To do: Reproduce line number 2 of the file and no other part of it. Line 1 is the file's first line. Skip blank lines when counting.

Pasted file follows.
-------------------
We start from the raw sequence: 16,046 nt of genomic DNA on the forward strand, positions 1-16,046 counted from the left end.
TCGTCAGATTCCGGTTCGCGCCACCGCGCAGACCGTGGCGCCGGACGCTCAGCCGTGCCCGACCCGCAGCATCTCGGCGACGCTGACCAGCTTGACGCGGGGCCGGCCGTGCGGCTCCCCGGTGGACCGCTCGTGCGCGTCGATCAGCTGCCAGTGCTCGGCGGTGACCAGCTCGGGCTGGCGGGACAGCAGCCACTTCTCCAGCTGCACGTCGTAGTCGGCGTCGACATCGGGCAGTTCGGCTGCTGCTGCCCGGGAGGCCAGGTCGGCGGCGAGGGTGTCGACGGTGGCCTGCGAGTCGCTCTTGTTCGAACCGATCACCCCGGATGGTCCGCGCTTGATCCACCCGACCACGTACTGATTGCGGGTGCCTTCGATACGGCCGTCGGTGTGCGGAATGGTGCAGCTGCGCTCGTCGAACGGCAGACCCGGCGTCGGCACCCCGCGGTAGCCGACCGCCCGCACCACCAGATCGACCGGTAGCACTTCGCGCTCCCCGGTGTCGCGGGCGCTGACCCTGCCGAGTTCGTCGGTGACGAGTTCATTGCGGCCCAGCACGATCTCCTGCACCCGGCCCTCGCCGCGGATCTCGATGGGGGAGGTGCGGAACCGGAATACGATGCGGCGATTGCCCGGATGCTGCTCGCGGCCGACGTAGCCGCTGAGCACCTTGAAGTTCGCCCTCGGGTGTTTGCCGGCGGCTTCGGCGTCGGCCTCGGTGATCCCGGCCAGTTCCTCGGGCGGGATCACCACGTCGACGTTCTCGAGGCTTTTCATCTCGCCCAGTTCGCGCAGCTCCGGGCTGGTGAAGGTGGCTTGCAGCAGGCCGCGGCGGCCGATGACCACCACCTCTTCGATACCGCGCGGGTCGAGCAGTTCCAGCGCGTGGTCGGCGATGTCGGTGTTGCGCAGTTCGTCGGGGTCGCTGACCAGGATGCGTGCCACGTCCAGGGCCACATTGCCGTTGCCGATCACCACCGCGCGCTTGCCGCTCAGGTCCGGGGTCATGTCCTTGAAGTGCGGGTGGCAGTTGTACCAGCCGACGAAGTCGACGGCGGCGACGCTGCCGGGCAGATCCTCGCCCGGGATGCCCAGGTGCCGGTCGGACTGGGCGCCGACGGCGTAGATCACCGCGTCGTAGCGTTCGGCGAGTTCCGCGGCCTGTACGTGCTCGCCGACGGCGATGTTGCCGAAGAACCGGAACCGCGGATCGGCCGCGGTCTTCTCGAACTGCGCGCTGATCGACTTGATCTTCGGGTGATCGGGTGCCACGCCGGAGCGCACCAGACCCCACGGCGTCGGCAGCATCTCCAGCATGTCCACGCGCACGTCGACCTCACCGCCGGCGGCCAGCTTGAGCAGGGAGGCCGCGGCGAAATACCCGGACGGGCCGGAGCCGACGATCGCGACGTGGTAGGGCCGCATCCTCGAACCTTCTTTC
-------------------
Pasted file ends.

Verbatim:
TCGTCAGATTCCGGTTCGCGCCACCGCGCAGACCGTGGCGCCGGACGCTCAGCCGTGCCCGACCCGCAGCATCTCGGCGACGCTGACCAGCTTGACGCGGGGCCGGCCGTGCGGCTCCCCGGTGGACCGCTCGTGCGCGTCGATCAGCTGCCAGTGCTCGGCGGTGACCAGCTCGGGCTGGCGGGACAGCAGCCACTTCTCCAGCTGCACGTCGTAGTCGGCGTCGACATCGGGCAGTTCGGCTGCTGCTGCCCGGGAGGCCAGGTCGGCGGCGAGGGTGTCGACGGTGGCCTGCGAGTCGCTCTTGTTCGAACCGATCACCCCGGATGGTCCGCGCTTGATCCACCCGACCACGTACTGATTGCGGGTGCCTTCGATACGGCCGTCGGTGTGCGGAATGGTGCAGCTGCGCTCGTCGAACGGCAGACCCGGCGTCGGCACCCCGCGGTAGCCGACCGCCCGCACCACCAGATCGACCGGTAGCACTTCGCGCTCCCCGGTGTCGCGGGCGCTGACCCTGCCGAGTTCGTCGGTGACGAGTTCATTGCGGCCCAGCACGATCTCCTGCACCCGGCCCTCGCCGCGGATCTCGATGGGGGAGGTGCGGAACCGGAATACGATGCGGCGATTGCCCGGATGCTGCTCGCGGCCGACGTAGCCGCTGAGCACCTTGAAGTTCGCCCTCGGGTGTTTGCCGGCGGCTTCGGCGTCGGCCTCGGTGATCCCGGCCAGTTCCTCGGGCGGGATCACCACGTCGACGTTCTCGAGGCTTTTCATCTCGCCCAGTTCGCGCAGCTCCGGGCTGGTGAAGGTGGCTTGCAGCAGGCCGCGGCGGCCGATGACCACCACCTCTTCGATACCGCGCGGGTCGAGCAGTTCCAGCGCGTGGTCGGCGATGTCGGTGTTGCGCAGTTCGTCGGGGTCGCTGACCAGGATGCGTGCCACGTCCAGGGCCACATTGCCGTTGCCGATCACCACCGCGCGCTTGCCGCTCAGGTCCGGGGTCATGTCCTTGAAGTGCGGGTGGCAGTTGTACCAGCCGACGAAGTCGACGGCGGCGACGCTGCCGGGCAGATCCTCGCCCGGGATGCCCAGGTGCCGGTCGGACTGGGCGCCGACGGCGTAGATCACCGCGTCGTAGCGTTCGGCGAGTTCCGCGGCCTGTACGTGCTCGCCGACGGCGATGTTGCCGAAGAACCGGAACCGCGGATCGGCCGCGGTCTTCTCGAACTGCGCGCTGATCGACTTGATCTTCGGGTGATCGGGTGCCACGCCGGAGCGCACCAGACCCCACGGCGTCGGCAGCATCTCCAGCATGTCCACGCGCACGTCGACCTCACCGCCGGCGGCCAGCTTGAGCAGGGAGGCCGCGGCGAAATACCCGGACGGGCCGGAGCCGACGATCGCGACGTGGTAGGGCCGCATCCTCGAACCTTCTTTC